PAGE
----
In the ultra-running world, where athletes typically dedicate their lives to rigorous training and follow meticulously crafted programs, Finnish trail runner and Aonach athlete Juho Kunnari is a unique outlier. He defies conventional wisdom by running without a coach or rigid training regimen, all while balancing family life and an IT career.
Having a natural inclination for long-distance running, his weekly training ranges from 30 to 60 kilometers, complemented by regular cycling. Nevertheless, his journey into ultra-running began with playing competitive soccer until he was 18, building a solid foundation for endurance sports with rigorous training and interval running. He even dabbled in American football as a wide receiver.
“When I moved to the Finnish city of Tampere to start my studies in 2004, I began cycling to the university and back home. I ran my first marathon to see how it would go during this time. While I achieved my objective of finishing in under four hours, the experience was rough. I hadn’t dedicated much time to training, and the lack of enjoyment led to a long break from running.”
In 2018, a running club at a former employer began organizing timed tests for Cooper, 5k, and 10k. “I am naturally competitive and participated, which led to needing to be better than the previous year, leading to trail running. My wife, who was already trail running and competing in full-distance triathlons, suggested running the 83 km NUTS Karhunkierros together, and that was my first race.”
His confidence soared after completing Karhunkierros, leading him to double the distance of the next race, the Vaarojen Maraton. “I’d already done 83 km, so it was logical to try 130 km. The race is two laps of 65 km. In the initial lap, I was all smiles at the aid station, but when I hit the early morning after running through the night, my energy dropped, and I felt low. I had thoughts of never wanting to be here again. I finished in under 24 hours, but it was tough.”
It was the moment that Juho wanted to find a race where he could be mentally strong enough to be fully committed. “While you only partially enjoy a race, something alluring pulls you back; you want to do it again and do better. Something is driving you to push and challenge yourself, trying to find where’s the limit.”
Chasing New Horizons
The following year, Juho heard about the Ultra Trail Tour of Finland (UTTF), a trail running tour of three grueling races: NUTS Karhunkierros, NUTS Pallas, and the Vaarojen Maraton. Unfortunately, the onset of the COVID-19 pandemic disrupted his plans to complete NUTS Karhunkierros. Nevertheless, he achieved his goal the following year by completing the tour, earning a commendable second-place finish, with only Juuso Simpanen ahead of him.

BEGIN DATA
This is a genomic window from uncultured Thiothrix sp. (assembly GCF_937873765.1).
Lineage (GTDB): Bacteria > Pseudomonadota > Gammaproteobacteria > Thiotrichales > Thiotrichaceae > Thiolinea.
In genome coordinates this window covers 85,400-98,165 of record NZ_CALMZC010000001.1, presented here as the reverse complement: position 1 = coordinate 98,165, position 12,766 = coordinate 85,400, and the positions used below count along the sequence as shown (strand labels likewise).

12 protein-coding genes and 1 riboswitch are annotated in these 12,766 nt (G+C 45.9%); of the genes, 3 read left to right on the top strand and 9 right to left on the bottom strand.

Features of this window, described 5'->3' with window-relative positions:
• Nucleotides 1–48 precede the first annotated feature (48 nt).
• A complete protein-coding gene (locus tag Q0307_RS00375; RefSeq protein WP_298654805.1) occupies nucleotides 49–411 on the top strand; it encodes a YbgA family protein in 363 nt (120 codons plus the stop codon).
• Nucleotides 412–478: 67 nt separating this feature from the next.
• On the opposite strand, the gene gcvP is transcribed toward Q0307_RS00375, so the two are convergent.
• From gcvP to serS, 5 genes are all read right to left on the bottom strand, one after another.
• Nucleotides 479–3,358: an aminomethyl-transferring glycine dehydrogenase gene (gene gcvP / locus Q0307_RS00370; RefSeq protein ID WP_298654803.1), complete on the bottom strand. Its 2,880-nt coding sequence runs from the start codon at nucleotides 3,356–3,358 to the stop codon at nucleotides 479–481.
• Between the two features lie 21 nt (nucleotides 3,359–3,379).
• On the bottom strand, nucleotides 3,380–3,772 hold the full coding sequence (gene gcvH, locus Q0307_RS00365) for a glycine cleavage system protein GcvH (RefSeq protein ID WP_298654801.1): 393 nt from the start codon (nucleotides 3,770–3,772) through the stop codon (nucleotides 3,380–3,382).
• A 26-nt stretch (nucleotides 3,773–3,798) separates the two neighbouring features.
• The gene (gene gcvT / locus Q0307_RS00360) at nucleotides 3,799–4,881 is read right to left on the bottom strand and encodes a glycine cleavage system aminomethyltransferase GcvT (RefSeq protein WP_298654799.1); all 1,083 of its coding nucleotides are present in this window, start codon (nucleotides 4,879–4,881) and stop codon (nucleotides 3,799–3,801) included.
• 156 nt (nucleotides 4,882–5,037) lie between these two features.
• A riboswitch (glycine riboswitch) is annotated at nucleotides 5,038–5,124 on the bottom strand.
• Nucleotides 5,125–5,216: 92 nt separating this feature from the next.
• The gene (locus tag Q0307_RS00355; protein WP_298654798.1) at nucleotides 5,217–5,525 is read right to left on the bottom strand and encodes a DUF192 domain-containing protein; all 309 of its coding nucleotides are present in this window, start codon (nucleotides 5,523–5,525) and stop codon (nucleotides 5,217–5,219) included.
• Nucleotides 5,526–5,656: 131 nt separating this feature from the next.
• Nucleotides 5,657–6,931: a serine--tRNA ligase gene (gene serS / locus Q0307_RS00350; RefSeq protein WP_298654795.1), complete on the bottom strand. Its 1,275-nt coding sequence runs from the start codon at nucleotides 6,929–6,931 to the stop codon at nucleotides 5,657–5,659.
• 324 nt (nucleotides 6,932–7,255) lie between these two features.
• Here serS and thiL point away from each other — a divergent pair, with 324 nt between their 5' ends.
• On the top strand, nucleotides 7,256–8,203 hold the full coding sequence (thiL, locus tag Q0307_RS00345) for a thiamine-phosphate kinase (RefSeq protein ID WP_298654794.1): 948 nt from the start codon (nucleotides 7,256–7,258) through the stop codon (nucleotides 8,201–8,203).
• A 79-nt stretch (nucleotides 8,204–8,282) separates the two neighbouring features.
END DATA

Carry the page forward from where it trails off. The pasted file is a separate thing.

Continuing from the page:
“In 2022, I wanted to do something different, and I was lucky to secure a place in the Ultra-Trail du Mont-Blanc (UTMB) through the lottery system. I completed the race in just under 36 hours, but it left me with a sense of unfinished business. I believe I can perform even better by having more time to adjust to the high altitudes and become accustomed to the mountain terrain—where I live in Finland, the highest peak locally is 40 meters. I am confident that I have the potential to improve my performance significantly.”
About six weeks after the UTMB, Juho had signed up for the 130km Vaarojen Marathon but had to quit after 80 km. “Both physically and mentally, it didn’t feel nice anymore. My legs were still tired from the UTMB race, but the positive outcome was the realization that I didn’t need to finish. I had completed it three times before, so I called it quits. This led to competing in shorter trail races in 2023.”
While he has been focusing on races between 21 and 55 km, the temptation to return to 100-milers has been ever-present. But that itch looks like it will be scratched in November. “My wife and a friend have tickets to the Kullamannen by UTMB. Initially, I was looking for a ticket for 100k, but then my wife asked: ‘Only 100k? You must be doing the 100 miles, right?’ I’m yllytyshullu (easily led), so… I am going to Sweden. I’m skeptical, but we will see what happens.”
Photo Lauri Kontkanen
His intrigue doesn’t stop at tackling 100 milers since his aspiration extends to even longer races: “I’m intrigued by these 200-mile races, and the NUTS 300 is also something I would like to accomplish at some point. Before I go further, though, I want to have a perfect experience at 100 miles. It would ease up the transformation. This year, when I’ve been running the shorter races, I see a big gap between the top-tier racers and where I am, even though I can run pretty far, pretty fast.”
For the time being, Juho remains committed to the pursuit of pushing his boundaries. “Competitiveness has been a constant in my life,” he reflects. “Even when I’m not pitted against other runners, I’m in a constant race with myself. Whether it’s the quest to conquer a fresh race or surpass my personal best from the previous year, the drive to excel fuels my running journey.”